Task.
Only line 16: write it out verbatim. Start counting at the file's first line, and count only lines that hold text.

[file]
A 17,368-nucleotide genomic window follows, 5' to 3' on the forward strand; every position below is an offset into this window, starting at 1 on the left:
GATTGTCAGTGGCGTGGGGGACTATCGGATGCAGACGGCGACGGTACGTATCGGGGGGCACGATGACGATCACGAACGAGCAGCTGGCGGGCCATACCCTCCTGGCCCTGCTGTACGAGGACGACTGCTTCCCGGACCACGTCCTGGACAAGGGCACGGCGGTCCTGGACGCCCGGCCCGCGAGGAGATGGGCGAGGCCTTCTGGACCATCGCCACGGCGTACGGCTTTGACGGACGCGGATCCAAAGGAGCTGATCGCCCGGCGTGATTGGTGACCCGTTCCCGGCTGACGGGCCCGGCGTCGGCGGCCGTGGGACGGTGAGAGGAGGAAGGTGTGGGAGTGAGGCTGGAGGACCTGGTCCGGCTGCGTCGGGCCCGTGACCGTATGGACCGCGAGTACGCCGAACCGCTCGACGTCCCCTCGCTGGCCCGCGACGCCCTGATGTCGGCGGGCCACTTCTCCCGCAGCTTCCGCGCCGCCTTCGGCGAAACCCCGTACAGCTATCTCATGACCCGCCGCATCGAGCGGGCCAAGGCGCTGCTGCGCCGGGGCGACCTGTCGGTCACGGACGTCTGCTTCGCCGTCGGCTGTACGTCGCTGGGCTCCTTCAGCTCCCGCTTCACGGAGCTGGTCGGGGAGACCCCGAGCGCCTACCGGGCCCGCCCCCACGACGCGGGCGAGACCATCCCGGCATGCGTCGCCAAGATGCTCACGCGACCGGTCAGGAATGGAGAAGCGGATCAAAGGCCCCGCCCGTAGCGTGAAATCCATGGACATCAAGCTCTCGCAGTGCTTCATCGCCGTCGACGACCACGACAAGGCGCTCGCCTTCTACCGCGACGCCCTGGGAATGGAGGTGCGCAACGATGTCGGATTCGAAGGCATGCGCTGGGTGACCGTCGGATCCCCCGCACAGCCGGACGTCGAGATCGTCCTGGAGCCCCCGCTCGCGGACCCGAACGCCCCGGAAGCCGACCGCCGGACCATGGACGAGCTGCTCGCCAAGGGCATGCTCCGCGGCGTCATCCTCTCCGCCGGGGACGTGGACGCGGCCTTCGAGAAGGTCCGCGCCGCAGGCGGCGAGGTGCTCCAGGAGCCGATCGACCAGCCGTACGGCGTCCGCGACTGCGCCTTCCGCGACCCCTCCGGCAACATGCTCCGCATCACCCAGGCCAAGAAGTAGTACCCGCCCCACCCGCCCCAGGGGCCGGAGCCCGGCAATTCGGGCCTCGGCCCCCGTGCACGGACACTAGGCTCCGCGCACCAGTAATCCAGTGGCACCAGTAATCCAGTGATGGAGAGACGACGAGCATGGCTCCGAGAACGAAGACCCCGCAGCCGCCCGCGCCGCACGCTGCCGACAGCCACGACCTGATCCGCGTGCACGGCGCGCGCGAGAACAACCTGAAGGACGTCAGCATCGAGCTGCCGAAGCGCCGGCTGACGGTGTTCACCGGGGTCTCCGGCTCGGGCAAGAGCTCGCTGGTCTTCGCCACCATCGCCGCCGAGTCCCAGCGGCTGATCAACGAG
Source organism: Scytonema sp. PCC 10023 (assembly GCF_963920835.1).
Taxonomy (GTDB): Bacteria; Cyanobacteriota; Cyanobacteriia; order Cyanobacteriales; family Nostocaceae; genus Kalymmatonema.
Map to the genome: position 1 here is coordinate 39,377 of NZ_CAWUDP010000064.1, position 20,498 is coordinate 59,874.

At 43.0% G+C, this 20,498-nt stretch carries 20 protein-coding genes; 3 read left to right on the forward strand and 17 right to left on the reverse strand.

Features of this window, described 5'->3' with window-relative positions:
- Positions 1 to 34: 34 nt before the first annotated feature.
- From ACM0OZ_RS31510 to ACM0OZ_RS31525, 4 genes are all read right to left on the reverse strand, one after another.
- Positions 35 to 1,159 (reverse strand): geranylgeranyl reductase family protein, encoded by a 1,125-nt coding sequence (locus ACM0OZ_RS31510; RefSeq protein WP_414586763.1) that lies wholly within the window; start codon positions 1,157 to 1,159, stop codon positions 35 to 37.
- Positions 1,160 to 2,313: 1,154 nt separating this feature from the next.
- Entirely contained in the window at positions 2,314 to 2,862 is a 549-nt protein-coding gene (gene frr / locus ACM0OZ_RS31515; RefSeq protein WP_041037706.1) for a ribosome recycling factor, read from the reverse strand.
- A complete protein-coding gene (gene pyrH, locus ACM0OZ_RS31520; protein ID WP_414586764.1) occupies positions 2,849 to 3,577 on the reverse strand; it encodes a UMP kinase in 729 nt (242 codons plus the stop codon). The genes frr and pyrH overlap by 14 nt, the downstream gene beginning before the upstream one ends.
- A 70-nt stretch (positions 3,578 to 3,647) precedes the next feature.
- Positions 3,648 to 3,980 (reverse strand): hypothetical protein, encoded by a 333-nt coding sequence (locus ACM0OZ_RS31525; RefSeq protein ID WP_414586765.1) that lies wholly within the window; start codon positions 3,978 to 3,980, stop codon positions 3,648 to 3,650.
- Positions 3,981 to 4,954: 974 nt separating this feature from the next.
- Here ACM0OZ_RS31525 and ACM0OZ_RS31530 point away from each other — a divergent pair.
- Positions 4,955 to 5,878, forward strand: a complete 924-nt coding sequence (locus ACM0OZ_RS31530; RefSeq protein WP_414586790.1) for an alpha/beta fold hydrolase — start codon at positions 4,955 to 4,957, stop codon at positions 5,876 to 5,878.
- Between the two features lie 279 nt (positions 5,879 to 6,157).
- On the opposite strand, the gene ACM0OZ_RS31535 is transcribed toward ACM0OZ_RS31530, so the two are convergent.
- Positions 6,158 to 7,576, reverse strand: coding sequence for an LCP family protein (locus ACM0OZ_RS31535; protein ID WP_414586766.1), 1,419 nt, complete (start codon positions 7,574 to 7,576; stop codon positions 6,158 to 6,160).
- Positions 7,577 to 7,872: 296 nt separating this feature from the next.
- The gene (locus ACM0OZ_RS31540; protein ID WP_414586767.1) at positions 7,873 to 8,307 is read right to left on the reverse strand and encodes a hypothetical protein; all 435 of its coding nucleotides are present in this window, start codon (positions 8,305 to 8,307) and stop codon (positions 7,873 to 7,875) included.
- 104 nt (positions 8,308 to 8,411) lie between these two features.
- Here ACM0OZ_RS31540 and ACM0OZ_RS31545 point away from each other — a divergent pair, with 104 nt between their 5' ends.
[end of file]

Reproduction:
- Positions 3,981 to 4,954: 974 nt separating this feature from the next.